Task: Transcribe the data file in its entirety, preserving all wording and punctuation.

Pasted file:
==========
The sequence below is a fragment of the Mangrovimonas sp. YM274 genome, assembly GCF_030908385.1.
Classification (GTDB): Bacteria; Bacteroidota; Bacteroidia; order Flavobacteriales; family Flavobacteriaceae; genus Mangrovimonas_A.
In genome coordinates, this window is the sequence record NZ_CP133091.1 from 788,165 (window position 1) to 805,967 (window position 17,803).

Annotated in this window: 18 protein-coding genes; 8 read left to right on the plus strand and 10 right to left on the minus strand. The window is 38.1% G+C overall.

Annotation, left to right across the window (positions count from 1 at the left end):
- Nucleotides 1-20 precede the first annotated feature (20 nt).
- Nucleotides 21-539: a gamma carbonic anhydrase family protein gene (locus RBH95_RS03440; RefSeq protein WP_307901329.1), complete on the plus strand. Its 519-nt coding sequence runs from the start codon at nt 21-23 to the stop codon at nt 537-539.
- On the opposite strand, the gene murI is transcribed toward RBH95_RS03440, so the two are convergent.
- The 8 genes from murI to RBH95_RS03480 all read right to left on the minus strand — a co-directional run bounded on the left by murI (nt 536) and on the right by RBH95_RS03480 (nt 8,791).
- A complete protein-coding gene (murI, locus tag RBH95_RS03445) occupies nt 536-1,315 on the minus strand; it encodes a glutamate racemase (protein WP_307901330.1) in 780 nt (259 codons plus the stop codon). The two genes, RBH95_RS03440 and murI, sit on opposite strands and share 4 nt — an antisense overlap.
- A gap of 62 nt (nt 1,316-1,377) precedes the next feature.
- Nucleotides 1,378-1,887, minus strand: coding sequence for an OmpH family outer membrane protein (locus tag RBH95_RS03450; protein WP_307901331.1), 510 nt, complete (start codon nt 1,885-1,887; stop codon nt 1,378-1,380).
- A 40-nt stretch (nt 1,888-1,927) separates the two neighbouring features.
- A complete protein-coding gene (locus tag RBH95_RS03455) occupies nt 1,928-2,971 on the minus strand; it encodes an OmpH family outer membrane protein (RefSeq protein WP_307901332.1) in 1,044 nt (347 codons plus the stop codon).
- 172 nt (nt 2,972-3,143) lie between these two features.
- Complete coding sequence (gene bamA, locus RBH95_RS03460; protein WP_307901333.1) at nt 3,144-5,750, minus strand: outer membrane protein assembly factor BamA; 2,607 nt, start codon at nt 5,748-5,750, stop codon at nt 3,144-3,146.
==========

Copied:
The sequence below is a fragment of the Mangrovimonas sp. YM274 genome, assembly GCF_030908385.1.
Classification (GTDB): Bacteria; Bacteroidota; Bacteroidia; order Flavobacteriales; family Flavobacteriaceae; genus Mangrovimonas_A.
In genome coordinates, this window is the sequence record NZ_CP133091.1 from 788,165 (window position 1) to 805,967 (window position 17,803).

Annotated in this window: 18 protein-coding genes; 8 read left to right on the plus strand and 10 right to left on the minus strand. The window is 38.1% G+C overall.

Annotation, left to right across the window (positions count from 1 at the left end):
- Nucleotides 1-20 precede the first annotated feature (20 nt).
- Nucleotides 21-539: a gamma carbonic anhydrase family protein gene (locus RBH95_RS03440; RefSeq protein WP_307901329.1), complete on the plus strand. Its 519-nt coding sequence runs from the start codon at nt 21-23 to the stop codon at nt 537-539.
- On the opposite strand, the gene murI is transcribed toward RBH95_RS03440, so the two are convergent.
- The 8 genes from murI to RBH95_RS03480 all read right to left on the minus strand — a co-directional run bounded on the left by murI (nt 536) and on the right by RBH95_RS03480 (nt 8,791).
- A complete protein-coding gene (murI, locus tag RBH95_RS03445) occupies nt 536-1,315 on the minus strand; it encodes a glutamate racemase (protein WP_307901330.1) in 780 nt (259 codons plus the stop codon). The two genes, RBH95_RS03440 and murI, sit on opposite strands and share 4 nt — an antisense overlap.
- A gap of 62 nt (nt 1,316-1,377) precedes the next feature.
- Nucleotides 1,378-1,887, minus strand: coding sequence for an OmpH family outer membrane protein (locus tag RBH95_RS03450; protein WP_307901331.1), 510 nt, complete (start codon nt 1,885-1,887; stop codon nt 1,378-1,380).
- A 40-nt stretch (nt 1,888-1,927) separates the two neighbouring features.
- A complete protein-coding gene (locus tag RBH95_RS03455) occupies nt 1,928-2,971 on the minus strand; it encodes an OmpH family outer membrane protein (RefSeq protein WP_307901332.1) in 1,044 nt (347 codons plus the stop codon).
- 172 nt (nt 2,972-3,143) lie between these two features.
- Complete coding sequence (gene bamA, locus RBH95_RS03460; protein WP_307901333.1) at nt 3,144-5,750, minus strand: outer membrane protein assembly factor BamA; 2,607 nt, start codon at nt 5,748-5,750, stop codon at nt 3,144-3,146.